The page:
The Real Raymond Carver
April 12, 2012 § Leave a comment
Minimalism minimalism minimalism minimalism.
Now that we’ve gotten that out of our systems, I wanted to take one moment to really talk about Raymond Carver’s style. The title above is totally self-indulgent of me, but it’s worth keeping in mind that the Carver of lore and the Carver of Carver’s writing are two different entities.
Here are the beginnings of two of his stories. The first, “Chef’s House”, was first published in 1981, and the second, “Blackbird Pie”, is from 1986, and one of his last before his death. They’re both very good. One’s a little better, a little stranger.
Here’s “Chef’s House”:
That summer Wes rented a furnished house north of Eureka from a recovered alcoholic named Chef. Then he called to ask me to forget what I had going and to move up there and live with him. He said he was on the wagon. I knew about that wagon. But he wouldn’t take no for an answer. He called again and said, Edna, you can see the ocean from the front window. You can smell salt in the air. I listened to him talk. He didn’t slur his words. I said, I’ll think about it. And I did. A week later he called again and said, Are you coming? I said I was still thinking. He said, We’ll start over. I said, If I come up there, I want you to do something for me. Name it, Wes said. I said, I want you to try and be the Wes I used to know. The old Wes. The Wes I married. Wes began to cry, but I took it as a sign of his good intentions. So I said, All right, I’ll come up.
This is the kind of efficiency writing workshop teachers salivate over. The tone, setting, mood, characters, motivations, conflict, and plot are all duly kicked off in a paragraph. The entire apparatus of the story is described, and practically its whole arc is delineated. You can see where the story goes from here: rebuilding their old lives, the threat of failure at every turn, one day at a time…
Now here’s “Blackbird Pie”:
I was in my room one night when I heard something in the corridor. I looked up from my work and saw an envelope slide under the door. It was a thick envelope, but not so thick it couldn’t be pushed under the door. My name was written on the envelope, and what was inside purported to be a letter from my wife. I say “purported” because even though the grievances could only have come from someone who’d spent twenty-three years observing me on an intimate, day-to-day basis, the charges were outrageous and completely out of keeping with my wife’s character. Most important, however, the handwriting was not my wife’s handwriting. But if it wasn’t her handwriting, then whose was it?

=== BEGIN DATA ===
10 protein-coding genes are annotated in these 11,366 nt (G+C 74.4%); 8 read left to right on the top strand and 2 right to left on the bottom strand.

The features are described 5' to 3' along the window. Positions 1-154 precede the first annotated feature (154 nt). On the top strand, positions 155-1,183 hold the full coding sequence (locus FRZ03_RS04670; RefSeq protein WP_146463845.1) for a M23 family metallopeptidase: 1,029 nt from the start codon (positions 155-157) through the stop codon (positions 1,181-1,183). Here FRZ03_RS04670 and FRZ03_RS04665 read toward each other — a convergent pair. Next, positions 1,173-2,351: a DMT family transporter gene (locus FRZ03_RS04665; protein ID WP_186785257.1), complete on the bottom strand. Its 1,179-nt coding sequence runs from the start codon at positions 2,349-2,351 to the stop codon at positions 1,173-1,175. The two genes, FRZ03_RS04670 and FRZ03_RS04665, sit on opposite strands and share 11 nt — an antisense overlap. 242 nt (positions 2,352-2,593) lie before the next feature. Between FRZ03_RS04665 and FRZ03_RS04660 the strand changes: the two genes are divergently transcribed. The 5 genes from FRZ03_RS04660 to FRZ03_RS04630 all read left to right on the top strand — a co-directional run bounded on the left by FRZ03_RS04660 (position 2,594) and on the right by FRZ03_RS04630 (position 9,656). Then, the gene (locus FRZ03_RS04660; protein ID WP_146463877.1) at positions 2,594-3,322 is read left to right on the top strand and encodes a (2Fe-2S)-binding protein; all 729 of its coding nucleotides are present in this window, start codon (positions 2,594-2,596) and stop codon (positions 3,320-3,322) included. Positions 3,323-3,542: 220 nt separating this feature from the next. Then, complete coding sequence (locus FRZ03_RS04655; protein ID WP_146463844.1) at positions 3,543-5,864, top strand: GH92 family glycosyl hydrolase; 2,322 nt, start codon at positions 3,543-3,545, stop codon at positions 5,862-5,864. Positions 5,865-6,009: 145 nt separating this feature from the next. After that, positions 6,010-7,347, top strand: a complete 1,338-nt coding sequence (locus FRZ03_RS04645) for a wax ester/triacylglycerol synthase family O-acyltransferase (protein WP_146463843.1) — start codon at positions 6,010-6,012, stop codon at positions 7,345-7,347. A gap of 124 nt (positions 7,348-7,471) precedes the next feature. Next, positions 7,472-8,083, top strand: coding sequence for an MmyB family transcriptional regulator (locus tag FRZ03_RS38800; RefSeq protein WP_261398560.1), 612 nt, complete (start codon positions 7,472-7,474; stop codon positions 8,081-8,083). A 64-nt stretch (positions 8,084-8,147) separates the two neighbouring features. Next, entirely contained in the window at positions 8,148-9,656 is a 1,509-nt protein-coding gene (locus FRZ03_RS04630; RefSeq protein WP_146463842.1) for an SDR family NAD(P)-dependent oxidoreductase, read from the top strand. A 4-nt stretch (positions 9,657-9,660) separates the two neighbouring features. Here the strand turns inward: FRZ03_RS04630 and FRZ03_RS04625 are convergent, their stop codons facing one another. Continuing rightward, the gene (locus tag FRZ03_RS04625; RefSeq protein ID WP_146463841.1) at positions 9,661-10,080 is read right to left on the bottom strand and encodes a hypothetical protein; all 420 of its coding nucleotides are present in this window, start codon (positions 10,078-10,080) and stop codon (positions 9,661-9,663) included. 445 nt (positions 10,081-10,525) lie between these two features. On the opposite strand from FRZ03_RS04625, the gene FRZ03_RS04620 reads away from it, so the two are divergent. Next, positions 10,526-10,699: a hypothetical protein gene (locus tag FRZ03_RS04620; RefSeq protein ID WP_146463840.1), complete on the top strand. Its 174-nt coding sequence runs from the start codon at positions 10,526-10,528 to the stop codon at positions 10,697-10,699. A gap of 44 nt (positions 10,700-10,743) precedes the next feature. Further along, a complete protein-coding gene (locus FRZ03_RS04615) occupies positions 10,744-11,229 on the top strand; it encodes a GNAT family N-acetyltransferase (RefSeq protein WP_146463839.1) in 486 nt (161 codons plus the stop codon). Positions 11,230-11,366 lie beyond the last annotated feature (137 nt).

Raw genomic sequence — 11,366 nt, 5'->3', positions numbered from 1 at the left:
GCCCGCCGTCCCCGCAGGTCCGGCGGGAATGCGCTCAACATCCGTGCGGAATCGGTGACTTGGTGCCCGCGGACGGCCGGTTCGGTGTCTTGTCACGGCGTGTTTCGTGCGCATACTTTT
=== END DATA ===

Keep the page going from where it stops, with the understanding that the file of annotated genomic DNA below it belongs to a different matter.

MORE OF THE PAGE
This opening lays out the characters — there’s a man and, in the background, his wife — and that’s about it. We don’t know what the real conflict is, or what the story hinges on, or where it’s going. The whole paragraph is spent lingering on a possible dead end of a triviality — a letter. What’s being built here is not a plain old story arc but a real palpable mood. The state of mind of the story, so to speak. And if you read the rest of “Blackbird Pie”, you’ll find that state of mind is the story’s marble, the stuff of its construction. There’s the narrator’s tension and unease, his easily heightened curiosity, his sudden disorientation within his own mind and home and marriage. This idle stuff is dense matter.
What a difference five years make! In this and other stories toward the end of Carver’s career, he sets his writing free and finds new ways to tell a story. What a beautiful thing to behold, when someone of skill and talent, already established in their trade, seems to be discovering, in process, all over again how to create. For all the definite terms of the trade — dramatic arc, page-turner, storyline, protagonist, antagonist, conflict, desire, chapter, verse — it’s easy to forget that there are infinitely many ways to build something out of nothing.